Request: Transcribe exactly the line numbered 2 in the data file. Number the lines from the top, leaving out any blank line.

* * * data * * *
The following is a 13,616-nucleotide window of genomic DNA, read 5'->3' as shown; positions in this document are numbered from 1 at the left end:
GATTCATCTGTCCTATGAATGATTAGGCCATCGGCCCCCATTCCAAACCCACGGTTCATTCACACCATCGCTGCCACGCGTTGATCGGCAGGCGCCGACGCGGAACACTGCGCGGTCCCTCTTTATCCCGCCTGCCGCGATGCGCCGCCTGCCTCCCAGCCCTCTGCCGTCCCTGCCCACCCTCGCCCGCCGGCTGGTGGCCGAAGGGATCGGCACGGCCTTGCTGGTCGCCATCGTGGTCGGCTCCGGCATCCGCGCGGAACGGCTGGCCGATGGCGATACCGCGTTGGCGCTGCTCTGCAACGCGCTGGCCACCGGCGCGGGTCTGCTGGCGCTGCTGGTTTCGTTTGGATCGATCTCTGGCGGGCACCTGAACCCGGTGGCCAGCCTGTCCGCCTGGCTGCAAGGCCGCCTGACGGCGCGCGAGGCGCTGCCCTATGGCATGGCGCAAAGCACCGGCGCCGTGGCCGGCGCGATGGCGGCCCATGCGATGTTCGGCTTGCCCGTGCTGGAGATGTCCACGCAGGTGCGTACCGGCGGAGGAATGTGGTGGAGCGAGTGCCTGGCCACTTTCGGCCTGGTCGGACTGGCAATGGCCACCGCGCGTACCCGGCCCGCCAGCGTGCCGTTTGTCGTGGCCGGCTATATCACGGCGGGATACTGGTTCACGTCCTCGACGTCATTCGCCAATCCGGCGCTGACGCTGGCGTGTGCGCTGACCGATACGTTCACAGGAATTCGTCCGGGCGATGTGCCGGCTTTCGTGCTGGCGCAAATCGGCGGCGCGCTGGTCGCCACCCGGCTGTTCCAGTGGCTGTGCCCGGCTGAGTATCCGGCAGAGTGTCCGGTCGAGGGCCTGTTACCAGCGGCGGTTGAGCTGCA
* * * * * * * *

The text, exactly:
GATTCATCTGTCCTATGAATGATTAGGCCATCGGCCCCCATTCCAAACCCACGGTTCATTCACACCATCGCTGCCACGCGTTGATCGGCAGGCGCCGACGCGGAACACTGCGCGGTCCCTCTTTATCCCGCCTGCCGCGATGCGCCGCCTGCCTCCCAGCCCTCTGCCGTCCCTGCCCACCCTCGCCCGCCGGCTGGTGGCCGAAGGGATCGGCACGGCCTTGCTGGTCGCCATCGTGGTCGGCTCCGGCATCCGCGCGGAACGGCTGGCCGATGGCGATACCGCGTTGGCGCTGCTCTGCAACGCGCTGGCCACCGGCGCGGGTCTGCTGGCGCTGCTGGTTTCGTTTGGATCGATCTCTGGCGGGCACCTGAACCCGGTGGCCAGCCTGTCCGCCTGGCTGCAAGGCCGCCTGACGGCGCGCGAGGCGCTGCCCTATGGCATGGCGCAAAGCACCGGCGCCGTGGCCGGCGCGATGGCGGCCCATGCGATGTTCGGCTTGCCCGTGCTGGAGATGTCCACGCAGGTGCGTACCGGCGGAGGAATGTGGTGGAGCGAGTGCCTGGCCACTTTCGGCCTGGTCGGACTGGCAATGGCCACCGCGCGTACCCGGCCCGCCAGCGTGCCGTTTGTCGTGGCCGGCTATATCACGGCGGGATACTGGTTCACGTCCTCGACGTCATTCGCCAATCCGGCGCTGACGCTGGCGTGTGCGCTGACCGATACGTTCACAGGAATTCGTCCGGGCGATGTGCCGGCTTTCGTGCTGGCGCAAATCGGCGGCGCGCTGGTCGCCACCCGGCTGTTCCAGTGGCTGTGCCCGGCTGAGTATCCGGCAGAGTGTCCGGTCGAGGGCCTGTTACCAGCGGCGGTTGAGCTGCA